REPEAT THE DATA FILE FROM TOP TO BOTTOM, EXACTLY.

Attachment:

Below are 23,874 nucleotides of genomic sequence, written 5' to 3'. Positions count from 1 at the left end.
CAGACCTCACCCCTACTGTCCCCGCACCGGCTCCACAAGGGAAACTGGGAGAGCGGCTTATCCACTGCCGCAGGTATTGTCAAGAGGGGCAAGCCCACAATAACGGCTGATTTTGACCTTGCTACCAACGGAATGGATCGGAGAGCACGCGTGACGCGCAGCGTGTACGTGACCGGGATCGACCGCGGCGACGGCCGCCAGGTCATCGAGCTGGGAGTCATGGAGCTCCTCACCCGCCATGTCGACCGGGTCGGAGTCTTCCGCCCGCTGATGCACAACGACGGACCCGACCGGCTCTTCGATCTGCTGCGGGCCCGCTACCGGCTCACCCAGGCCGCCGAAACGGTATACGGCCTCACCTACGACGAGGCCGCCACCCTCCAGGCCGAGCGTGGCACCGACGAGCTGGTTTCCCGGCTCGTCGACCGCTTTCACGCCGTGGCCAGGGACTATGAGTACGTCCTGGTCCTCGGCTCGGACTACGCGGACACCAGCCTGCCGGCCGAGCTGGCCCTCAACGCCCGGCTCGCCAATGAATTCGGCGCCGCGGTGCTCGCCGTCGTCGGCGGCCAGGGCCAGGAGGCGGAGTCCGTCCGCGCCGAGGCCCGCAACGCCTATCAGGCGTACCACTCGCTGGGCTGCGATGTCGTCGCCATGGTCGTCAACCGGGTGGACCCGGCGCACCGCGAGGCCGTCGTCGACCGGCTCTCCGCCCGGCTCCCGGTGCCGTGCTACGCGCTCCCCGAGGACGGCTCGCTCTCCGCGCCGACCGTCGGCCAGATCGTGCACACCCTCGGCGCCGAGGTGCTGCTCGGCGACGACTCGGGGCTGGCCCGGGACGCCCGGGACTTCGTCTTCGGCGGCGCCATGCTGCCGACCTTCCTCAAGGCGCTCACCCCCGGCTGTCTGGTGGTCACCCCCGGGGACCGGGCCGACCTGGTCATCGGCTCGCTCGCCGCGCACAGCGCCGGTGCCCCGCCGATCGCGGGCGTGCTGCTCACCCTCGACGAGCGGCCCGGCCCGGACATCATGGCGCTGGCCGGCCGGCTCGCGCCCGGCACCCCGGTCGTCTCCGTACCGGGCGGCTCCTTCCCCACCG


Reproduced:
Below are 23,874 nucleotides of genomic sequence, written 5' to 3'. Positions count from 1 at the left end.
CAGACCTCACCCCTACTGTCCCCGCACCGGCTCCACAAGGGAAACTGGGAGAGCGGCTTATCCACTGCCGCAGGTATTGTCAAGAGGGGCAAGCCCACAATAACGGCTGATTTTGACCTTGCTACCAACGGAATGGATCGGAGAGCACGCGTGACGCGCAGCGTGTACGTGACCGGGATCGACCGCGGCGACGGCCGCCAGGTCATCGAGCTGGGAGTCATGGAGCTCCTCACCCGCCATGTCGACCGGGTCGGAGTCTTCCGCCCGCTGATGCACAACGACGGACCCGACCGGCTCTTCGATCTGCTGCGGGCCCGCTACCGGCTCACCCAGGCCGCCGAAACGGTATACGGCCTCACCTACGACGAGGCCGCCACCCTCCAGGCCGAGCGTGGCACCGACGAGCTGGTTTCCCGGCTCGTCGACCGCTTTCACGCCGTGGCCAGGGACTATGAGTACGTCCTGGTCCTCGGCTCGGACTACGCGGACACCAGCCTGCCGGCCGAGCTGGCCCTCAACGCCCGGCTCGCCAATGAATTCGGCGCCGCGGTGCTCGCCGTCGTCGGCGGCCAGGGCCAGGAGGCGGAGTCCGTCCGCGCCGAGGCCCGCAACGCCTATCAGGCGTACCACTCGCTGGGCTGCGATGTCGTCGCCATGGTCGTCAACCGGGTGGACCCGGCGCACCGCGAGGCCGTCGTCGACCGGCTCTCCGCCCGGCTCCCGGTGCCGTGCTACGCGCTCCCCGAGGACGGCTCGCTCTCCGCGCCGACCGTCGGCCAGATCGTGCACACCCTCGGCGCCGAGGTGCTGCTCGGCGACGACTCGGGGCTGGCCCGGGACGCCCGGGACTTCGTCTTCGGCGGCGCCATGCTGCCGACCTTCCTCAAGGCGCTCACCCCCGGCTGTCTGGTGGTCACCCCCGGGGACCGGGCCGACCTGGTCATCGGCTCGCTCGCCGCGCACAGCGCCGGTGCCCCGCCGATCGCGGGCGTGCTGCTCACCCTCGACGAGCGGCCCGGCCCGGACATCATGGCGCTGGCCGGCCGGCTCGCGCCCGGCACCCCGGTCGTCTCCGTACCGGGCGGCTCCTTCCCCACCG